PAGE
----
For My Grandsons, Eddy And Ally.

By Mary Ann H. T. Bigelow

I here engage
Upon this page
A picture to portray,
Of two of an age
Yet neither a sage,
But right honest hearts have they.
Each loves to play
And have his own way,
Yet I’m happy to say
They quarrel, if ever, but seldom.
Though competent quite
To maintain their own right,
And even to fight,
Yet peace to their bosom is welcome.
Both go to school,
And learn by rule
That in neither a dunce we may find;
Both read and spell
And like it well;
Thus with pleasure is profit combined.
One’s eyes are black,
The other’s blue;
They both have honest hearts and true,
And love each other dearly:
One’s father, is brother
To the other one’s mother,
So cousins german are they most clearly;
Each has a father,
And each has a mother,
And both do dearly love him;
But neither a sister,
And neither a brother,
To play with, or to plague him.
And here I propose,
Ere I come to a close,
A little advice to give;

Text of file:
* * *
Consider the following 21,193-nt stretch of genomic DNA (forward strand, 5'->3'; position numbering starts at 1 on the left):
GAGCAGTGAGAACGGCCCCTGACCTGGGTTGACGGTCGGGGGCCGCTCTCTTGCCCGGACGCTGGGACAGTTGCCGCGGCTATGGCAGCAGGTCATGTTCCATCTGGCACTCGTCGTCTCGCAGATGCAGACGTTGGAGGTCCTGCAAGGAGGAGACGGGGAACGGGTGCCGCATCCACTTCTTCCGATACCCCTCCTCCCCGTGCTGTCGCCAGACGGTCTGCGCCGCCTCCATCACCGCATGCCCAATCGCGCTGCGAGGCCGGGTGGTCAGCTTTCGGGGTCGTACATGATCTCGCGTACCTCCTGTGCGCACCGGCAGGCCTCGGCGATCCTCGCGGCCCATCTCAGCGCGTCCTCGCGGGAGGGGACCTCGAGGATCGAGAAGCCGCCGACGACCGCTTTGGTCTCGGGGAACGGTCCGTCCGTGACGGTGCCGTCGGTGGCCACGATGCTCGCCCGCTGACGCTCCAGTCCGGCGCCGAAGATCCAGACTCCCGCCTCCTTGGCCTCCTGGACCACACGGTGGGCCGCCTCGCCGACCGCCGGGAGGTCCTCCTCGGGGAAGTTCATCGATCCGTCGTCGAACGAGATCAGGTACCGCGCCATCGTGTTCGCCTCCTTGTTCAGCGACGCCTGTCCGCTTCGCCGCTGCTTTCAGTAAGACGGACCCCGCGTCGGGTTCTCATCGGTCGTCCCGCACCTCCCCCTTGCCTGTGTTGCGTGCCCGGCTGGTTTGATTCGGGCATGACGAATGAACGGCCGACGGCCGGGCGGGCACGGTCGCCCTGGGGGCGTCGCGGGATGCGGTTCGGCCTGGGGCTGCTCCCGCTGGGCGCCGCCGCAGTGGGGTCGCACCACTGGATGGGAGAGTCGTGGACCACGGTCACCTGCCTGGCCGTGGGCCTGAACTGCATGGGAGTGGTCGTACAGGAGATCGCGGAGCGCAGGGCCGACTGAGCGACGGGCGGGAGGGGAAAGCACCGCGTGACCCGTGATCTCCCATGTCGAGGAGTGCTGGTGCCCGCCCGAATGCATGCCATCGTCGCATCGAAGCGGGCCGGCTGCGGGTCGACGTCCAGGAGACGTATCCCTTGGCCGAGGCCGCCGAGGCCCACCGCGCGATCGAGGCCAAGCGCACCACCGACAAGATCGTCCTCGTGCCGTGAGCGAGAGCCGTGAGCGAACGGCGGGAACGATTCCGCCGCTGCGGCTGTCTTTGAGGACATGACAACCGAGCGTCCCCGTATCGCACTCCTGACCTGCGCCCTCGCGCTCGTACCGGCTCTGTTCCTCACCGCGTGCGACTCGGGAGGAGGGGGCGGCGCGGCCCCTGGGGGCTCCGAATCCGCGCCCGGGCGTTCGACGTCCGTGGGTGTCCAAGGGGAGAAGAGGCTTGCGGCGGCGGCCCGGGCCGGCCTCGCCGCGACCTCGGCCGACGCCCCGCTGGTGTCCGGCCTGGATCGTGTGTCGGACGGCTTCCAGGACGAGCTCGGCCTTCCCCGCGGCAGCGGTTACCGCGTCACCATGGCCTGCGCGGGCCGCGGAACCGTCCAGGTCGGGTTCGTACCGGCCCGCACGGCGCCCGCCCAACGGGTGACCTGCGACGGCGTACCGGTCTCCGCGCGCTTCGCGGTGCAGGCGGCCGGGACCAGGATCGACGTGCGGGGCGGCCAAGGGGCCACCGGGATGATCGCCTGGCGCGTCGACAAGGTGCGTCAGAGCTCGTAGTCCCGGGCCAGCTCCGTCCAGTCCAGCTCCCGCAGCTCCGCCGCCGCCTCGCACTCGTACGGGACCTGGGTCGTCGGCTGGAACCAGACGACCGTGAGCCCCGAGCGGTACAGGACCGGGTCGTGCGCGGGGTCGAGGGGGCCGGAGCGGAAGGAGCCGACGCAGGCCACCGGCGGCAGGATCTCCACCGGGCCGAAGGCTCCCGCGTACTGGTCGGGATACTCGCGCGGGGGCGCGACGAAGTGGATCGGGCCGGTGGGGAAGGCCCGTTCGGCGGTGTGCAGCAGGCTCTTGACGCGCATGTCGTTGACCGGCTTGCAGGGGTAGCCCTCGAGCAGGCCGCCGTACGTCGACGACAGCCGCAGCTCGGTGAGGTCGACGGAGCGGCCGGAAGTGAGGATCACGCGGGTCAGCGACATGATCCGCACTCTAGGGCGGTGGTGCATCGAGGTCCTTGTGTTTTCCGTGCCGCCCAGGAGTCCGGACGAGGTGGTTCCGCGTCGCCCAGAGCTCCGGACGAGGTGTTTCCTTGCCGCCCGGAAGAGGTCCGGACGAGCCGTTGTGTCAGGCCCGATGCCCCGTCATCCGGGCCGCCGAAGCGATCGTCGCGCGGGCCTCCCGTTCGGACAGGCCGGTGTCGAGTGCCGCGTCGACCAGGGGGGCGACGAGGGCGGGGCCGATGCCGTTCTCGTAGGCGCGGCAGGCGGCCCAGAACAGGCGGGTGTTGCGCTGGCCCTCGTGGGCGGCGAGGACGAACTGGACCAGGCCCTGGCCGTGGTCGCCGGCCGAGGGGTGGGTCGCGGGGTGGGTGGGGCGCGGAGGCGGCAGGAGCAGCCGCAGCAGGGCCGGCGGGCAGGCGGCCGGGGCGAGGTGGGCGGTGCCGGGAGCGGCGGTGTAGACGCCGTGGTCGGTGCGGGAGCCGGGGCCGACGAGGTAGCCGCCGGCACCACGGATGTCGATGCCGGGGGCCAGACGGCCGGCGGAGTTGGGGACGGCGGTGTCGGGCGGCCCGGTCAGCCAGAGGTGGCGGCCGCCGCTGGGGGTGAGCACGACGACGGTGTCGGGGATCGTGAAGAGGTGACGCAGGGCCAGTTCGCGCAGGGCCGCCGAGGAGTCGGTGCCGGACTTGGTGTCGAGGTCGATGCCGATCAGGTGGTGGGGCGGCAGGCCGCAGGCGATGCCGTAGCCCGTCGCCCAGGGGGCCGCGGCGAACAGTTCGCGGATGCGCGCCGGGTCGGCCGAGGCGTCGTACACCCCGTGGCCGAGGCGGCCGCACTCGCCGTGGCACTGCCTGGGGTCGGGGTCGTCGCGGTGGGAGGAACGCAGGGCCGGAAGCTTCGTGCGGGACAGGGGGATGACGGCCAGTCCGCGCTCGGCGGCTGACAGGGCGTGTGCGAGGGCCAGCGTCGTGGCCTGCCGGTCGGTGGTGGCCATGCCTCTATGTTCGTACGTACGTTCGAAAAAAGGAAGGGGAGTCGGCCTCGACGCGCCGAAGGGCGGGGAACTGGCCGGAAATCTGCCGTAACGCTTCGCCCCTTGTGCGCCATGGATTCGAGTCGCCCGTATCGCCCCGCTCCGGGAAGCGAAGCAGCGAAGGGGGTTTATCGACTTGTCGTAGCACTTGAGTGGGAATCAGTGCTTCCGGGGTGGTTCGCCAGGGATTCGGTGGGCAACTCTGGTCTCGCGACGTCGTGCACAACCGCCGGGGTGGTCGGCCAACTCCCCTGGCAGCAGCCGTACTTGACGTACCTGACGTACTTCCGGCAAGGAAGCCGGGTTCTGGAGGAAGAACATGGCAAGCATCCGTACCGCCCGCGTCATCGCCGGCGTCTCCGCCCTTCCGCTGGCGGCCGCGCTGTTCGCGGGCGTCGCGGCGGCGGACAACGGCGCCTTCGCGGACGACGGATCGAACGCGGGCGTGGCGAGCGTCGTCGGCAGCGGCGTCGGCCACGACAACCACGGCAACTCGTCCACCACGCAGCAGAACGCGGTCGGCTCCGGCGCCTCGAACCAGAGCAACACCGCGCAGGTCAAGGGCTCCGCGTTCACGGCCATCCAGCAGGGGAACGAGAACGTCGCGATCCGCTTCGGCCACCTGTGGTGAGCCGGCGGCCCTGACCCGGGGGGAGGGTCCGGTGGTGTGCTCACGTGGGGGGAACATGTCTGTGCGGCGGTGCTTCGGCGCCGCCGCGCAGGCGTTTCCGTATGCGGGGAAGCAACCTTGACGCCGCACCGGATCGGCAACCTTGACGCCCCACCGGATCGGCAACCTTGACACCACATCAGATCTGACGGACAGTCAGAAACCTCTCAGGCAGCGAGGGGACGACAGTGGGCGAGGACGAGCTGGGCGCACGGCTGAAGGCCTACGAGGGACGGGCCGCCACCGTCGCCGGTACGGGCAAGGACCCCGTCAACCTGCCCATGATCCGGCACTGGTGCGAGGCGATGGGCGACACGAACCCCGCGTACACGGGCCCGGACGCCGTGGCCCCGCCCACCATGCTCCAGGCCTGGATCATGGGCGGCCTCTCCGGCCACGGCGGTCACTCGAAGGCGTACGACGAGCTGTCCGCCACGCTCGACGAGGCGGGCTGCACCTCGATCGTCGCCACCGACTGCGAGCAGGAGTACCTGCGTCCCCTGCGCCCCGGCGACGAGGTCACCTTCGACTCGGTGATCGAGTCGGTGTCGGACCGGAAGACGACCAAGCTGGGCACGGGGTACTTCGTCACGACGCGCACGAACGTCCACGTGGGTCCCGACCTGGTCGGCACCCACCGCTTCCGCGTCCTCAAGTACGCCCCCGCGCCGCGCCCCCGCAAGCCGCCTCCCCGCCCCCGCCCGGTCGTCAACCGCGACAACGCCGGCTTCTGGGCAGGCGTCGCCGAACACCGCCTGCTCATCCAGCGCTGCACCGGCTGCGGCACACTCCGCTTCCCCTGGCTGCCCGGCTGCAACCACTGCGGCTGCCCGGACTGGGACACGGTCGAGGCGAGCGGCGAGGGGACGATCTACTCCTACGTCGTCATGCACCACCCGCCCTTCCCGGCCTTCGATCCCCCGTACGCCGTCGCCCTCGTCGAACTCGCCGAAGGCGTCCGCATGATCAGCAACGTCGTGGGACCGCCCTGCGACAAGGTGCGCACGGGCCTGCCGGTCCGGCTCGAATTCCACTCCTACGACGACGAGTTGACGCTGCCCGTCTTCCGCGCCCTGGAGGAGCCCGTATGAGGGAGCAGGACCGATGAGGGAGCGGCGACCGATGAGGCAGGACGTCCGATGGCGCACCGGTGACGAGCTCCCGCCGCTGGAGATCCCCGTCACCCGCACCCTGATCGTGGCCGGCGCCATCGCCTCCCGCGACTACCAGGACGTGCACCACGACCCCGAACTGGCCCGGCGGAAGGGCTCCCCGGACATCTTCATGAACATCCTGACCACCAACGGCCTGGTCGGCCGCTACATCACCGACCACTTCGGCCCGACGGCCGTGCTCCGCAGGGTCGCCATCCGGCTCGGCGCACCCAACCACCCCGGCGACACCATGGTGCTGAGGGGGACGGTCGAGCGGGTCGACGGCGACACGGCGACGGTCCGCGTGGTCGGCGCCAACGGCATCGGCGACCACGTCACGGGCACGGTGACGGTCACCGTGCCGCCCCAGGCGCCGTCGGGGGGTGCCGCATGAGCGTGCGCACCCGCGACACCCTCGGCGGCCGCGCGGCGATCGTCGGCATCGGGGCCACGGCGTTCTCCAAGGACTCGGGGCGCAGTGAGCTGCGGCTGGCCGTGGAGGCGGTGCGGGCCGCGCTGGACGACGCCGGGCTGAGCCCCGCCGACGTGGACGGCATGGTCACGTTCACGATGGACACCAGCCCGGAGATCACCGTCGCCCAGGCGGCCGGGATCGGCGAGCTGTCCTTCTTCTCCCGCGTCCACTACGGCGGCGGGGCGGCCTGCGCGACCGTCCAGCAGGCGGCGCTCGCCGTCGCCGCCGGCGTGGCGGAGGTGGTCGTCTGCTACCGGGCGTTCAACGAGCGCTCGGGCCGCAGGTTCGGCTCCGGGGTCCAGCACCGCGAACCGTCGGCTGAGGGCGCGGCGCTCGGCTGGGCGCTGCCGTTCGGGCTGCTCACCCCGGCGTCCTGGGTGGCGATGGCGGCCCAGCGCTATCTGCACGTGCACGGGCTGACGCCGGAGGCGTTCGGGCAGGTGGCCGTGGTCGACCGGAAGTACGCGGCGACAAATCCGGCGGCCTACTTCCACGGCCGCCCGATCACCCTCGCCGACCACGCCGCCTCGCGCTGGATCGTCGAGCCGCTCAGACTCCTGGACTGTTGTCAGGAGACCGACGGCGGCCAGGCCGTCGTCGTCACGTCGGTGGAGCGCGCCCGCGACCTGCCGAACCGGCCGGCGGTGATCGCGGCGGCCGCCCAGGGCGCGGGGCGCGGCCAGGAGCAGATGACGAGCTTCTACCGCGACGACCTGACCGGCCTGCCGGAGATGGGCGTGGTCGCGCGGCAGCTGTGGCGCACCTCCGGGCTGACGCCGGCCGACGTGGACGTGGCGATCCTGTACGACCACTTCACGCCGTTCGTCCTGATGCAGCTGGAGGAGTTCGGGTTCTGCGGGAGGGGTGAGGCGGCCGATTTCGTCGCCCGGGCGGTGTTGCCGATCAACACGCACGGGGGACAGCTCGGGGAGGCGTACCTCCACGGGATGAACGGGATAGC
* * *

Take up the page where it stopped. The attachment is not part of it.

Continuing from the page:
To which if they heed,
They’ll be better indeed,
And happier as long as they live.
Be sure to mind
Your parents kind,
And do nothing to vex or tease them;
But through each day
Heed what they say,
And strive to obey and please them.
Take not in vain
God’s holy name,
Do not work,
Do not play
On God’s holy day,
Nor from church stay away;
Always bear it in mind
To be gentle and kind,
And friends you will find,
And hearts to you bind,
I am sure I may venture to say.
And when you’re men,
Who sees you then
I hope in you models will see,
Of good and great,
In Church and State,
Whose lips with your lives agree.

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